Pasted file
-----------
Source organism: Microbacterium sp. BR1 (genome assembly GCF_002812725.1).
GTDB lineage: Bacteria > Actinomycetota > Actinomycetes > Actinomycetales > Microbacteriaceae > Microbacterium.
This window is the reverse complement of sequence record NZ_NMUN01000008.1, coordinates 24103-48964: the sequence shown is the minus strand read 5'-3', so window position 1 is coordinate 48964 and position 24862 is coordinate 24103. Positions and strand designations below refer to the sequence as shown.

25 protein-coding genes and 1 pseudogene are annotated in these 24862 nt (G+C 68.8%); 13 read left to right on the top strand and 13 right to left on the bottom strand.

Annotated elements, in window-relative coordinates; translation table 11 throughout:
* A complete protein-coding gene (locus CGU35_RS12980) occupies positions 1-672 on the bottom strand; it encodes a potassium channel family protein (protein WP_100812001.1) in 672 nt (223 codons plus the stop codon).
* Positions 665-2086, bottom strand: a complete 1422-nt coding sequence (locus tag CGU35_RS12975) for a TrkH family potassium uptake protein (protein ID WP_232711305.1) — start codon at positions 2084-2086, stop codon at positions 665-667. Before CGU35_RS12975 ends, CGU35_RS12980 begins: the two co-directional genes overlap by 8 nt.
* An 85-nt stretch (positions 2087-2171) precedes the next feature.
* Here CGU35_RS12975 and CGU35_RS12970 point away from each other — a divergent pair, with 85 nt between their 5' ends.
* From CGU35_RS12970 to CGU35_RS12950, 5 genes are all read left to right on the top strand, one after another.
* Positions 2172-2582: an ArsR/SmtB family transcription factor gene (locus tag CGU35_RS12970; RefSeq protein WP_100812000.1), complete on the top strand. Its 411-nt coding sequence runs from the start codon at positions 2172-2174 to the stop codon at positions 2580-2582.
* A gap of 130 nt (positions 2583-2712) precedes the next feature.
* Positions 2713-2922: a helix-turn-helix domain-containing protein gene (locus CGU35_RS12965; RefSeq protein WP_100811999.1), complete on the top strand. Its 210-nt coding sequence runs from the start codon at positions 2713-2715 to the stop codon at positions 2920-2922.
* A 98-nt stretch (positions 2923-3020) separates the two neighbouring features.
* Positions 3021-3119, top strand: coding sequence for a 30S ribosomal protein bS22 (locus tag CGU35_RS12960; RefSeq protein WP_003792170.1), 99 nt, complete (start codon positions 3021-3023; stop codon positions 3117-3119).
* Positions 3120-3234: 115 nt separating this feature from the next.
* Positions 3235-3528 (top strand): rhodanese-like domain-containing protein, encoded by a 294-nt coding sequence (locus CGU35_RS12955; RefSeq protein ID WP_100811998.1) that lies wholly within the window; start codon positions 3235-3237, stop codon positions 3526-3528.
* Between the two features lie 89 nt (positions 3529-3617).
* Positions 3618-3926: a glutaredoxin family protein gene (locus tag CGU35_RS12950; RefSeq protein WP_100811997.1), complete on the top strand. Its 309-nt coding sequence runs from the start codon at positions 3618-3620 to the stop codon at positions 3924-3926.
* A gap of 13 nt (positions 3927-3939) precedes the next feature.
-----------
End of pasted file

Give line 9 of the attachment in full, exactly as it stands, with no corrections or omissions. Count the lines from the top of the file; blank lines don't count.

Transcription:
* Here CGU35_RS12975 and CGU35_RS12970 point away from each other — a divergent pair, with 85 nt between their 5' ends.